This blog post is the sixth in a series of eight adapted from a talk given at TOS-Con 2021. Learn more about TOS-Con here.
Employ the 70/30 Principle
There are many rules and principles that use numbers and ratios. By “the 70/30” principle, I mean that you don’t need to have 100 percent mastery in every aspect of a project to do it well. If a client says, “Can you do X?,” you can readily say yes if you know how to do at least 70 percent of what they’re asking for. Unless that 30 percent is far beyond your grasp or your field is one in which there is little tolerance for even minor mistakes, it’s OK to start working on the 70 percent you know and figure out the other 30 percent as you go (assuming, of course, that the project is otherwise a good fit for your interests, schedule, etc.).
If you accept only clients or projects that completely align with your existing skills and interests, you won’t get many clients—and you won’t challenge yourself to grow.
Under Promise and Over Deliver
Anyone can make a lofty promise. Clients hear such promises all day, every day. They either tune them out or are actively annoyed by them. This is because a lot of freelancers and contractors don’t consistently keep their promises or follow through on their commitments. I routinely work with clients who are absolutely flabbergasted when I turn in a highly polished project on time or early. Clients constantly tell me that they’re so used to freelancers being late, lazy, or both that they’ve all but given up on finding someone reliable.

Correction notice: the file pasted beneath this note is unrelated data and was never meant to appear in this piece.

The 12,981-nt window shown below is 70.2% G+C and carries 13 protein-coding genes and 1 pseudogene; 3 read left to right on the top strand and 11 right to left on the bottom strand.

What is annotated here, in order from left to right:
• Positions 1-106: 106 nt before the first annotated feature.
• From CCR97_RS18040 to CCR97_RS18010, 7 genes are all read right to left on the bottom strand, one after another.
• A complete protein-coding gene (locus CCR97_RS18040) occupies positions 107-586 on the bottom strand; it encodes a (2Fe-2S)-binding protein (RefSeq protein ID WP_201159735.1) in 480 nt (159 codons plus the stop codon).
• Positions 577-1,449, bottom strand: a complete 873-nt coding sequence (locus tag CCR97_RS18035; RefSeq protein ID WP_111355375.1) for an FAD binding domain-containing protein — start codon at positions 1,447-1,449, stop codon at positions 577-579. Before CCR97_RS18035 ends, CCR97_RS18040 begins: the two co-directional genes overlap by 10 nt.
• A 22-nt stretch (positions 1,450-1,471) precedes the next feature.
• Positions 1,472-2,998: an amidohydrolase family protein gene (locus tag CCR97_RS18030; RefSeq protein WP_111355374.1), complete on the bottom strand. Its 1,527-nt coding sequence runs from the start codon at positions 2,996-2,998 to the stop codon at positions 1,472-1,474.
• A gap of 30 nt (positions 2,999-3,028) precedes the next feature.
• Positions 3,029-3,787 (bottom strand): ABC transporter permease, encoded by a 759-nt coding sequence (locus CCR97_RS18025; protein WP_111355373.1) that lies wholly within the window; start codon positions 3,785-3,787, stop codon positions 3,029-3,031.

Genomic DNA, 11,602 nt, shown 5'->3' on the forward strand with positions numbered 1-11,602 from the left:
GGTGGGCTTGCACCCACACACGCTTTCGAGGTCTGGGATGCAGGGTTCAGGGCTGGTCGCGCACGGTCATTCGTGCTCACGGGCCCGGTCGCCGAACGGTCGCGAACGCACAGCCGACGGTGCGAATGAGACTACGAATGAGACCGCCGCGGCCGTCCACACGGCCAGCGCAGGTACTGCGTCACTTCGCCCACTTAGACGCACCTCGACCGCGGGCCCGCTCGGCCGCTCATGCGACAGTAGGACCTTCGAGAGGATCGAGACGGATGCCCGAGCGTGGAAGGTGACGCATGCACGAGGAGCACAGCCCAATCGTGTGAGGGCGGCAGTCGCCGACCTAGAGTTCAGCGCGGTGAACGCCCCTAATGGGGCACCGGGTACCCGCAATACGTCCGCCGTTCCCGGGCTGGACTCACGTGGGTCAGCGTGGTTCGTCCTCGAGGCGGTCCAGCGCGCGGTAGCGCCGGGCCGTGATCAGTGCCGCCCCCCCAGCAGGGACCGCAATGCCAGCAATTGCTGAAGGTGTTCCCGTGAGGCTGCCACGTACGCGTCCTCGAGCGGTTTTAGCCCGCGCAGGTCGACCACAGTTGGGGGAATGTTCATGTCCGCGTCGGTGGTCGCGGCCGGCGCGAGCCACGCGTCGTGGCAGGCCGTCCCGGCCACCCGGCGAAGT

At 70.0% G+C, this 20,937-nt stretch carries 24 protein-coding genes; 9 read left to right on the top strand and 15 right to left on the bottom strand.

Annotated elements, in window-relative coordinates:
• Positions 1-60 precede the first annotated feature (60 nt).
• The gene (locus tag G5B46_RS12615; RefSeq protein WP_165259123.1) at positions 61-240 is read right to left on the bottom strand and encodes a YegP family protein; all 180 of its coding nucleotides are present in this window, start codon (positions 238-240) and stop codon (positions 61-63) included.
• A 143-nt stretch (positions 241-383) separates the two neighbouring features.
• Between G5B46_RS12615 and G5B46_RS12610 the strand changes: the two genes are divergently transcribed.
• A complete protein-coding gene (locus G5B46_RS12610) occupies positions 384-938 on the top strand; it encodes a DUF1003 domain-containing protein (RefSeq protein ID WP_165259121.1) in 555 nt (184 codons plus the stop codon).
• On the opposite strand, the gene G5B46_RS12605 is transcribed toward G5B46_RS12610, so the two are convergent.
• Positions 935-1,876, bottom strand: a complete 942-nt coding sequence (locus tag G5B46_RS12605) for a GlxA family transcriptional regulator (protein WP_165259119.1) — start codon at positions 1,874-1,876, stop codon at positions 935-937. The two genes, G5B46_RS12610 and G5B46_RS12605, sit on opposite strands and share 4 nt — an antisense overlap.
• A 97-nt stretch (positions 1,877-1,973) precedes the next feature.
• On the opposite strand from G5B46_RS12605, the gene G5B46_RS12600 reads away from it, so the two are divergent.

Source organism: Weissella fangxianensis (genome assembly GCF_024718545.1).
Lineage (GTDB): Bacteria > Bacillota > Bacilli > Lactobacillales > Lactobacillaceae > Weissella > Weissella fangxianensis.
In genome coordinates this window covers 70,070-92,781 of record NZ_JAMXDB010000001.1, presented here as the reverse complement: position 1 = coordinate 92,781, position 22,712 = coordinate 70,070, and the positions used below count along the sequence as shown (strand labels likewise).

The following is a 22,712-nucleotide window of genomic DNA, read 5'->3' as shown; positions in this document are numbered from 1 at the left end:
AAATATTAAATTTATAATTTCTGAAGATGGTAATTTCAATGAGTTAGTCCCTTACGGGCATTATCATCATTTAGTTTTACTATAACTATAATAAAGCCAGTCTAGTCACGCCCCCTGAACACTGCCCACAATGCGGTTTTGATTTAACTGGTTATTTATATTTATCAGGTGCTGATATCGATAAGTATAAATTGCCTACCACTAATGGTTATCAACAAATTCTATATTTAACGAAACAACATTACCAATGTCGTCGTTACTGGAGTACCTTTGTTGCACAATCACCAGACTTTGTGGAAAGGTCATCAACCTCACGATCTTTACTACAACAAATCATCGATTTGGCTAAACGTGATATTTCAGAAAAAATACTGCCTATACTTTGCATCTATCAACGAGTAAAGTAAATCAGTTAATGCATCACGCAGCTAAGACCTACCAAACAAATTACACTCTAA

This is good news for you. If you simply do what you say you’ll do, on time, every time, you’re already crushing a huge portion of the competition. If you say you’ll submit a proposal by 5 p.m. Thursday, do that. If you say “I’ll get back to you with an answer on Monday,” do that. Take your promises seriously and deliver on them every time, even the little ones. Set reminders as needed to return calls or do whatever else you said you would do. Your clients will be blown away, and they’ll quickly come to depend on you.
You can take this a step further by setting modest or slightly above-average expectations for your client and then crushing those goals. If you know you can do a job in three days, tell the client you need five. When you deliver the work early, you’ll wow your client even more—and you’ll give yourself a comfortable cushion of extra time if you run into a problem. It’s always better to give yourself more time up front than to ask for an extension. (But it’s also better to ask for an extension than to miss a deadline without giving the client a heads-up.)
In the next installment of this series, I’ll cover social media and daily progress.